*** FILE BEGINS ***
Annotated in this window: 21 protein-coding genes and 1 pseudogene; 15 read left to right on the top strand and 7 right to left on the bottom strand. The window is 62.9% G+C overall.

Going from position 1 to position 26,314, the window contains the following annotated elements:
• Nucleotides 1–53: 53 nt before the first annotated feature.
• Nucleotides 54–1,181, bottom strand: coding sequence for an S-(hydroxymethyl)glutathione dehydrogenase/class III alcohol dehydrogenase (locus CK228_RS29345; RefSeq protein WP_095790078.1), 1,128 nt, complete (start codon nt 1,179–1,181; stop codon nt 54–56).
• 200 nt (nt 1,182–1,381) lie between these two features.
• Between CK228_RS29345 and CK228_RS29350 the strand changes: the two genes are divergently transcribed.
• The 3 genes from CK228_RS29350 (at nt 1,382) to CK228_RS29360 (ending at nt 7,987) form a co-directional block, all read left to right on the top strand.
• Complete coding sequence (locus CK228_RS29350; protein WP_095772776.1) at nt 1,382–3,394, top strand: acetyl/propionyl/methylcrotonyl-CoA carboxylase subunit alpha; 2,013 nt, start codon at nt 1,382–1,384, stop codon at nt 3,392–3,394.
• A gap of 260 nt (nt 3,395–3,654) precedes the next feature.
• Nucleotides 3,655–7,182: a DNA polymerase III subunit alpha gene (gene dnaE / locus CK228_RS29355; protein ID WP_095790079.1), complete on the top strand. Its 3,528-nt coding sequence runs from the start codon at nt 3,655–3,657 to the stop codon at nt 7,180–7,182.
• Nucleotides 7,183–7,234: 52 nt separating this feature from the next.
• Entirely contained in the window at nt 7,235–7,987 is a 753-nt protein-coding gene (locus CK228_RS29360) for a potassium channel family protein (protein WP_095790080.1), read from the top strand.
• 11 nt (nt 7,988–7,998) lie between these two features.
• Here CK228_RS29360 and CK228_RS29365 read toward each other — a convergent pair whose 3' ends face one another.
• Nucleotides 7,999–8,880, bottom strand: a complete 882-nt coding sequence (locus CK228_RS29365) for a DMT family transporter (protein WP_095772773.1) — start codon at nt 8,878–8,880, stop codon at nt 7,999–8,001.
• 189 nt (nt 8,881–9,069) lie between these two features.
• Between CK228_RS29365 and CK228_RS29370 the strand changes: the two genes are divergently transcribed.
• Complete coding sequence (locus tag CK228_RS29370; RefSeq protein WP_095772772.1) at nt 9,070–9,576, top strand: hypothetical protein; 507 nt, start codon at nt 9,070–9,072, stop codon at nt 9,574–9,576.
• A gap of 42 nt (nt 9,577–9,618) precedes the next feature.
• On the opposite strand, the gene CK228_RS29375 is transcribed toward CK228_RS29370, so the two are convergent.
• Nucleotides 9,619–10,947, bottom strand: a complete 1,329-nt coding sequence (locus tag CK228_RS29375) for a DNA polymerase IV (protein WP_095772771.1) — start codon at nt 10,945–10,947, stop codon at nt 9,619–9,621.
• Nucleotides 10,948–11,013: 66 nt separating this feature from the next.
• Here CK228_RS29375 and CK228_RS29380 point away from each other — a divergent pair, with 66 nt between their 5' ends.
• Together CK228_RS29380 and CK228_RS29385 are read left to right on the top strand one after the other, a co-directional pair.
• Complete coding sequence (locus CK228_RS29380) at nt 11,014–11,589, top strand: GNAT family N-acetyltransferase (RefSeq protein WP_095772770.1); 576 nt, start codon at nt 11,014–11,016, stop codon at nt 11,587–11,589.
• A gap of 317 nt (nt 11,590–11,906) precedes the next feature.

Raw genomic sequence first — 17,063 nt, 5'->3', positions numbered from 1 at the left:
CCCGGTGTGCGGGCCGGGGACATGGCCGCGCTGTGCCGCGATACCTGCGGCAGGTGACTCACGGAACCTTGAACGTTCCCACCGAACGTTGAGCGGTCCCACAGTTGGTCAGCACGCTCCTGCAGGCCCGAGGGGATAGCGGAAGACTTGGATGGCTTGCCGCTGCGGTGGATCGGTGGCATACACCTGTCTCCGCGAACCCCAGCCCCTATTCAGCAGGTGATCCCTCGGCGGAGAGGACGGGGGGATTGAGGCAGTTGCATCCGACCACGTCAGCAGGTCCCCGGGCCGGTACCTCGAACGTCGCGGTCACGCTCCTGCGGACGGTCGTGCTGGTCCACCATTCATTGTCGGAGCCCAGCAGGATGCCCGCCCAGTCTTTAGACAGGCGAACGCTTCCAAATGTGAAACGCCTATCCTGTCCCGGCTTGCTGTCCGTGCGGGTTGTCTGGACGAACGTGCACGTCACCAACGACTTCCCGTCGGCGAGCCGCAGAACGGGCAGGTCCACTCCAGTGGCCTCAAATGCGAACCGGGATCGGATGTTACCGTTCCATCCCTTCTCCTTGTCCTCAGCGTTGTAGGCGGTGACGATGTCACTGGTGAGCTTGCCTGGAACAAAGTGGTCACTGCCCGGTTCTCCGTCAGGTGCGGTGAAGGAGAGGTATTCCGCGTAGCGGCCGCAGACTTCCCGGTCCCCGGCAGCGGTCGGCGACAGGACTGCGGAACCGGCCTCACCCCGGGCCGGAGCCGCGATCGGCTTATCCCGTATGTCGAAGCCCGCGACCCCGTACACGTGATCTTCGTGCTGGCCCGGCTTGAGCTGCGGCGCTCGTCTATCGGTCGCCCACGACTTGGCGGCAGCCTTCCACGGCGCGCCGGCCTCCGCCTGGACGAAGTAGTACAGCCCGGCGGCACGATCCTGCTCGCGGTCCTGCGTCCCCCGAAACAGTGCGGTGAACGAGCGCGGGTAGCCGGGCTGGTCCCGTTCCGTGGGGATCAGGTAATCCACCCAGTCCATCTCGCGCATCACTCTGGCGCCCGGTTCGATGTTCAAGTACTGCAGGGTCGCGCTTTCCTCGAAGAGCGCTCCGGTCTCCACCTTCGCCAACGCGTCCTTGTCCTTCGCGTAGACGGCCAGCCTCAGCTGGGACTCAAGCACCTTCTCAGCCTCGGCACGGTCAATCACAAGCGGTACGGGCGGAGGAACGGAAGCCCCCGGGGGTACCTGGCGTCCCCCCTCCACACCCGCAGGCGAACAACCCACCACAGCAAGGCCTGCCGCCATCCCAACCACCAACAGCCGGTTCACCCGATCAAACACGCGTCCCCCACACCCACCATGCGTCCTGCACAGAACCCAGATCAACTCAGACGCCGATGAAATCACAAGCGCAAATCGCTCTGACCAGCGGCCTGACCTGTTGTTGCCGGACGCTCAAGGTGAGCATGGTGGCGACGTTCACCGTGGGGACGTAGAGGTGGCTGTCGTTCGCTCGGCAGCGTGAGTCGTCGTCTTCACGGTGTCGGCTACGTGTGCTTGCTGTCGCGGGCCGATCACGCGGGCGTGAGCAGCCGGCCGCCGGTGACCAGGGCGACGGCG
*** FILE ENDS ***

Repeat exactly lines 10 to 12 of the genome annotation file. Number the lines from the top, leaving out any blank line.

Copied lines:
• Nucleotides 3,655–7,182: a DNA polymerase III subunit alpha gene (gene dnaE / locus CK228_RS29355; protein ID WP_095790079.1), complete on the top strand. Its 3,528-nt coding sequence runs from the start codon at nt 3,655–3,657 to the stop codon at nt 7,180–7,182.
• Nucleotides 7,183–7,234: 52 nt separating this feature from the next.
• Entirely contained in the window at nt 7,235–7,987 is a 753-nt protein-coding gene (locus CK228_RS29360) for a potassium channel family protein (protein WP_095790080.1), read from the top strand.